The Israel Lobby's Goal Is Silence

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In the much discussed memoirs from his time as Foreign Minister, Bob Carr revealed the "extraordinary influence" that the Israeli lobby has on Australian foreign policy. His work details how former Prime Minister Julia Gillard would not criticise Israeli West Bank settlements for fear of the anger such criticism would provoke. "So we can’t even ‘express concern’ without complaint," wrote Carr.

For decades, the narrative about Palestinians being savage and uncivilised has been controlled by Israel — but under the influence of the world wide, non-violent, Boycott, Divestment Sanctions (BDS) movement to assert Palestinians’ rights to self-determination, that control is being challenged.

A week ago, a public forum in Sydney’s Footbridge Theatre was subtitled "All you wanted to know (about BDS) and were afraid to ask". Palestinian playwright Samah Sabawi identified Israeli academics’ deafening silence when Palestinian universities were bombed or closed, or when such academics learned of other human rights abuses against Palestinians: murders, the theft of lands and destruction of homes. She asked, "Would an invitation to Australian academics to protest these abuses and to join the BDS movement also be met by silence?"

French activist Olivia Zamor described the violence of Zionist vigilantes from the Ligue de Defense Juive (LDJ) who had assaulted her and other BDS supporters. Dr Jake Lynch, currently being prosecuted by an Israeli law firm for his support of the BDS movement, argued that the University of Sydney's links to Israeli universities which contribute to the occupation of Palestinian lands amounts to collusion with a brutal oppression.

The influence of the Israel lobby, to which Carr's diaries refer, goes beyond direct political power. The pressure not to criticise the Israeli state and its policies has been imprinted in the cultural DNA of politicians, journalists, bureaucrats and academics. However bold such privileged individuals might be on other human rights issues, when it comes to Israel they don't voice critical opinion, let alone demand an end to a brutal occupation. Are they ignorant, indifferent or too cowardly?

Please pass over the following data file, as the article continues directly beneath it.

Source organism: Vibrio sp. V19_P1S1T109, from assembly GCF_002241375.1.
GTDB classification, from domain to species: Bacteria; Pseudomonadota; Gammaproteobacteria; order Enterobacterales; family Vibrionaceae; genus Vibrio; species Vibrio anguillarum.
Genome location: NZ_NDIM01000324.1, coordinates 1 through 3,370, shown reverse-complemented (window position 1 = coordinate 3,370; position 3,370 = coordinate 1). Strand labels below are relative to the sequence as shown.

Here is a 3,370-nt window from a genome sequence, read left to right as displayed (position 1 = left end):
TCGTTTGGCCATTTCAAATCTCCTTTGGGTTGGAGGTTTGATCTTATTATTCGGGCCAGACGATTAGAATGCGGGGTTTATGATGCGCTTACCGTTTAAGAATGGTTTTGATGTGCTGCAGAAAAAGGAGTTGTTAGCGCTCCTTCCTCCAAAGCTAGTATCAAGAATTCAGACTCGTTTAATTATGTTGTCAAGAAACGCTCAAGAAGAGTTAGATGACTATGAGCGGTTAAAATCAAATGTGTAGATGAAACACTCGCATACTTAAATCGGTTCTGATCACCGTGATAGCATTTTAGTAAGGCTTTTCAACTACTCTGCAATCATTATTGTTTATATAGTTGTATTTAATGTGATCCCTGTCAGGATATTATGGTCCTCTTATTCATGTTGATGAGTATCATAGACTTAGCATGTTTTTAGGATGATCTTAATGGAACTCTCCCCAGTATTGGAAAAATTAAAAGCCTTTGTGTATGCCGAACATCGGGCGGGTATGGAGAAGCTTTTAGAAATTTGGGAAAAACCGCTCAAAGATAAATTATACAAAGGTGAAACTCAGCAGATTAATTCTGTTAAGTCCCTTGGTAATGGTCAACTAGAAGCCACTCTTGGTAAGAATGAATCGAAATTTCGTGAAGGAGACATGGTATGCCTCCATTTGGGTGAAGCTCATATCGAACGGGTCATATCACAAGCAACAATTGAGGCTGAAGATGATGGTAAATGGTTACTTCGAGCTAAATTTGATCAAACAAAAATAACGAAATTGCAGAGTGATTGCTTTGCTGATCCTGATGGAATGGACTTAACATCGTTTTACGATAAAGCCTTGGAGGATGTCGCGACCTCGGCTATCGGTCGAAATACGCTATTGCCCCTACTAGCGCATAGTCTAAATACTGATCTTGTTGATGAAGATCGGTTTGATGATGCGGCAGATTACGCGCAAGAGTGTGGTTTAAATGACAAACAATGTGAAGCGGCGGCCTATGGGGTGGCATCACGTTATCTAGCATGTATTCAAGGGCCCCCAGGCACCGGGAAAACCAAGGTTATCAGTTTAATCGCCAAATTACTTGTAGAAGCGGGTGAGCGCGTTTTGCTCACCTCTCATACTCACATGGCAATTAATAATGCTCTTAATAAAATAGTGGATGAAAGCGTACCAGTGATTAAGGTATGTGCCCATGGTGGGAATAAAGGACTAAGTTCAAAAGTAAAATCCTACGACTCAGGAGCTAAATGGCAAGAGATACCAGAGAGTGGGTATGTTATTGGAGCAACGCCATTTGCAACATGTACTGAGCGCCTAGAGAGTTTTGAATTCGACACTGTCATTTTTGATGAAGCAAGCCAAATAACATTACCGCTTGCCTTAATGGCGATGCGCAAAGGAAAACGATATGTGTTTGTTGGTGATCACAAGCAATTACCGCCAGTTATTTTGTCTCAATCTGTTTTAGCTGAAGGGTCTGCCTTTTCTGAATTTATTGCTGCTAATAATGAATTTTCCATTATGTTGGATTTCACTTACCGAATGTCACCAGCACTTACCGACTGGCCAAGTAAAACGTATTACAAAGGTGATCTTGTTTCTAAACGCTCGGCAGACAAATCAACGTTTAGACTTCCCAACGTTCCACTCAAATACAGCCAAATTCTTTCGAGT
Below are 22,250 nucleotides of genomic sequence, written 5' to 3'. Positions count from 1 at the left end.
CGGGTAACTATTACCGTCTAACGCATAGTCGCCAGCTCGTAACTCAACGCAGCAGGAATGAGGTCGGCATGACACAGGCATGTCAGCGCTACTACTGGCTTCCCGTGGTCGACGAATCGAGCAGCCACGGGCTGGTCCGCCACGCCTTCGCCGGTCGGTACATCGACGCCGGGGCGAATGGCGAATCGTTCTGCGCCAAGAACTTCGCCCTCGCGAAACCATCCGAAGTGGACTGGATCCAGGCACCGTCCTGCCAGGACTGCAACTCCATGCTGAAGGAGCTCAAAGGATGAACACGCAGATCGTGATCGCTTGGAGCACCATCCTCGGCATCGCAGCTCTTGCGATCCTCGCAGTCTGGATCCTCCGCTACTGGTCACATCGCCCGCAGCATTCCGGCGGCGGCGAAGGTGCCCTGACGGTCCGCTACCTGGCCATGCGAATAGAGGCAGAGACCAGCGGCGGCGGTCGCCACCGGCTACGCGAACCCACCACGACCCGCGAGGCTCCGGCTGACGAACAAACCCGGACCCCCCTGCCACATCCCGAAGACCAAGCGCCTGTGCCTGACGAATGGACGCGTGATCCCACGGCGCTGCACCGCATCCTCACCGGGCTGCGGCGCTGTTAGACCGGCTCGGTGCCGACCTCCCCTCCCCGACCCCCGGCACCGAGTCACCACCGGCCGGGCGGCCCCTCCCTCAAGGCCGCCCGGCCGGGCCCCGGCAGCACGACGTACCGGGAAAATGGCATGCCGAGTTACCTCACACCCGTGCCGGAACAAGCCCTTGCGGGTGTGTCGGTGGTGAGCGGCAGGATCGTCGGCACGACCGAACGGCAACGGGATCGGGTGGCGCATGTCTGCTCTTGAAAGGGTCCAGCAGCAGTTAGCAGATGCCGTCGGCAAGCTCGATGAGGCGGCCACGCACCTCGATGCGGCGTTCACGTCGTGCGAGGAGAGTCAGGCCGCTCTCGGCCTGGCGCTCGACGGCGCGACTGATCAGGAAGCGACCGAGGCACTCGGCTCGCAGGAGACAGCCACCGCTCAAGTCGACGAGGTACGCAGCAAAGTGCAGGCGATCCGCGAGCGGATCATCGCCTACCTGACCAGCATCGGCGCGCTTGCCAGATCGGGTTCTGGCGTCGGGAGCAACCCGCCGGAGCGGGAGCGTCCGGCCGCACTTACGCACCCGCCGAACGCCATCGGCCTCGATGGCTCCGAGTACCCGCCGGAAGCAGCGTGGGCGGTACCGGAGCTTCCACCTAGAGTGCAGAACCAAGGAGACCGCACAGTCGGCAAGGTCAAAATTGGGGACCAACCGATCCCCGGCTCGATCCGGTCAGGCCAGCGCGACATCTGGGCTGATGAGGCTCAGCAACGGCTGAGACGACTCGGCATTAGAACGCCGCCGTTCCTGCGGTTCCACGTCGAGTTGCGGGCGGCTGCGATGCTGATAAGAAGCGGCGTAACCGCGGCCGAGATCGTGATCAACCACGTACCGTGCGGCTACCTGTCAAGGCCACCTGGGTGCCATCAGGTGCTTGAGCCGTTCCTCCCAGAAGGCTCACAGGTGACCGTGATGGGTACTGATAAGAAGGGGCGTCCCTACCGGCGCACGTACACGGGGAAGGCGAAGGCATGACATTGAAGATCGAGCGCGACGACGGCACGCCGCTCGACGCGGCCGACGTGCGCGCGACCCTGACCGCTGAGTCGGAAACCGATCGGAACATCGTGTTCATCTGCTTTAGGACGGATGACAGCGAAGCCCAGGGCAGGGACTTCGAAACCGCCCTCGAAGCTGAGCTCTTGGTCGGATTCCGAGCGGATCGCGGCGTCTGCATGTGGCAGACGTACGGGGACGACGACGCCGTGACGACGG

A few days before the Footbridge Theatre forum, staff at the University of Sydney formed a group called "Sydney Staff for BDS". The forum and the formation of this group were well publicised but ignored by the mainstream media. In similar vein, the Sydney Morning Herald has failed to give any coverage to the ongoing Federal Court case against Lynch.

This despite the fact free speech and academic freedom are at stake, and not just the freedoms of privileged scholars on scholarships or comfortably placed, tenured Australian academics. The Sydney Morning Herald has joined the chorus of deafening silence to which Samah Sabawi referred.

Many supporters of the "Israel right or wrong" brigade will say that critics of Israeli policies are becoming paranoid, that the Israeli lobby does not exist. The response of the Israeli government and of powerful individuals in France and North America to the BDS movement shows otherwise.

In a meeting with his senior Ministers in early February 2014, Israeli Prime Minister Benjamin Netanyahu discussed the idea of encouraging the capitals of allied countries to implement anti-boycott legislation. His Strategic Affairs Minister Yuval Steinitz recommended a "media war" plan that would utilise Israeli intelligence to expose BDS groups connections to terror organisations and enemy states.